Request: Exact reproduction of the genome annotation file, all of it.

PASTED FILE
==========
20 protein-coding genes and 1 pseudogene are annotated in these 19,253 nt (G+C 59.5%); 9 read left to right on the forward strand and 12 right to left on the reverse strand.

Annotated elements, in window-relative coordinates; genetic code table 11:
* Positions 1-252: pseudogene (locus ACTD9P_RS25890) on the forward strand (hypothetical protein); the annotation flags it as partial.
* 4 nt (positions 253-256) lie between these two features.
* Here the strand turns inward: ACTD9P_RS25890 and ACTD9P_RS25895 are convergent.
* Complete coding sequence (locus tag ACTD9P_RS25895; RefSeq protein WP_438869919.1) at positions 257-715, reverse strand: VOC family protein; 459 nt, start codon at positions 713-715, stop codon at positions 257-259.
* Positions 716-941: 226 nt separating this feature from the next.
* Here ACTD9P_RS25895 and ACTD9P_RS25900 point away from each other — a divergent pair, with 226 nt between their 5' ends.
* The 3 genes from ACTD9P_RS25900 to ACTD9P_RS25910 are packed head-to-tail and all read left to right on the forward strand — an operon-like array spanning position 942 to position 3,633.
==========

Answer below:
20 protein-coding genes and 1 pseudogene are annotated in these 19,253 nt (G+C 59.5%); 9 read left to right on the forward strand and 12 right to left on the reverse strand.

Annotated elements, in window-relative coordinates; genetic code table 11:
* Positions 1-252: pseudogene (locus ACTD9P_RS25890) on the forward strand (hypothetical protein); the annotation flags it as partial.
* 4 nt (positions 253-256) lie between these two features.
* Here the strand turns inward: ACTD9P_RS25890 and ACTD9P_RS25895 are convergent.
* Complete coding sequence (locus tag ACTD9P_RS25895; RefSeq protein WP_438869919.1) at positions 257-715, reverse strand: VOC family protein; 459 nt, start codon at positions 713-715, stop codon at positions 257-259.
* Positions 716-941: 226 nt separating this feature from the next.
* Here ACTD9P_RS25895 and ACTD9P_RS25900 point away from each other — a divergent pair, with 226 nt between their 5' ends.
* The 3 genes from ACTD9P_RS25900 to ACTD9P_RS25910 are packed head-to-tail and all read left to right on the forward strand — an operon-like array spanning position 942 to position 3,633.